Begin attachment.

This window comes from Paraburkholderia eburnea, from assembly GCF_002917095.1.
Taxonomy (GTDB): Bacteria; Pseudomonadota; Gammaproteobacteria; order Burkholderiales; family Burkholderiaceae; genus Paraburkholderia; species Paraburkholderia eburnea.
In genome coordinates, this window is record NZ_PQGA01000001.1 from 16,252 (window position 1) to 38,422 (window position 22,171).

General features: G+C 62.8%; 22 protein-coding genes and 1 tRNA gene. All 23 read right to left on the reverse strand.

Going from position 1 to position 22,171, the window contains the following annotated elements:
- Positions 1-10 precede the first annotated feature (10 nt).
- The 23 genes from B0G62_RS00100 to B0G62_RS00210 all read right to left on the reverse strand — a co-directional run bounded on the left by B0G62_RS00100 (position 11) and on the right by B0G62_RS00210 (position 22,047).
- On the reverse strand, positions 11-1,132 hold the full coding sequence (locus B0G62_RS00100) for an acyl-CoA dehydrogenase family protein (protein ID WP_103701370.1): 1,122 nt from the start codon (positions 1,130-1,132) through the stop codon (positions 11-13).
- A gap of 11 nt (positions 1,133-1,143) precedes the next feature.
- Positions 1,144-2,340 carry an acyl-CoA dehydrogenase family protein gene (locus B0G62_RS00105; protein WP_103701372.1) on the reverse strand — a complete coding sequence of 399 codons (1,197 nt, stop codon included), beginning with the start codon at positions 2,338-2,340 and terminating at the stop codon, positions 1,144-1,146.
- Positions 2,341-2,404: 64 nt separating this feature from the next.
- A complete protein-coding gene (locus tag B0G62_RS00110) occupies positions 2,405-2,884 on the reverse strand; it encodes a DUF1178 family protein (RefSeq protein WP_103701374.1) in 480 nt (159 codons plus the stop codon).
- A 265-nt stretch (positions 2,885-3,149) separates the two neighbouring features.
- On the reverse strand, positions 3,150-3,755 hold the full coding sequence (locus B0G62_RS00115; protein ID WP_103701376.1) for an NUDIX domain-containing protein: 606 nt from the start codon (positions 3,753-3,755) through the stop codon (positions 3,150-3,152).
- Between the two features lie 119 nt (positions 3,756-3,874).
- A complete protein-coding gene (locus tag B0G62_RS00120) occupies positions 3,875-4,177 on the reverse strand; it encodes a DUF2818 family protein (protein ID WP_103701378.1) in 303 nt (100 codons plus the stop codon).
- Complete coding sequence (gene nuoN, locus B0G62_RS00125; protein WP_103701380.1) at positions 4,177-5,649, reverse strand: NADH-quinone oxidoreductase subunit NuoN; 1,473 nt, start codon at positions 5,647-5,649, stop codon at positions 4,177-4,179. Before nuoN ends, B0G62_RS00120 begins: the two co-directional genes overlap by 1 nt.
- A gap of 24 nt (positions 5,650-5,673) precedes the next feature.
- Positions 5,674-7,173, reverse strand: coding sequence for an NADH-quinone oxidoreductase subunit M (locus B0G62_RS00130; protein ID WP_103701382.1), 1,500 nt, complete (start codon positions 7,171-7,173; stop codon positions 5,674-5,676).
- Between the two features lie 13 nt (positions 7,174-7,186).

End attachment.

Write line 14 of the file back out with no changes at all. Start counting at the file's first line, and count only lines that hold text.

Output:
- On the reverse strand, positions 3,150-3,755 hold the full coding sequence (locus B0G62_RS00115; protein ID WP_103701376.1) for an NUDIX domain-containing protein: 606 nt from the start codon (positions 3,753-3,755) through the stop codon (positions 3,150-3,152).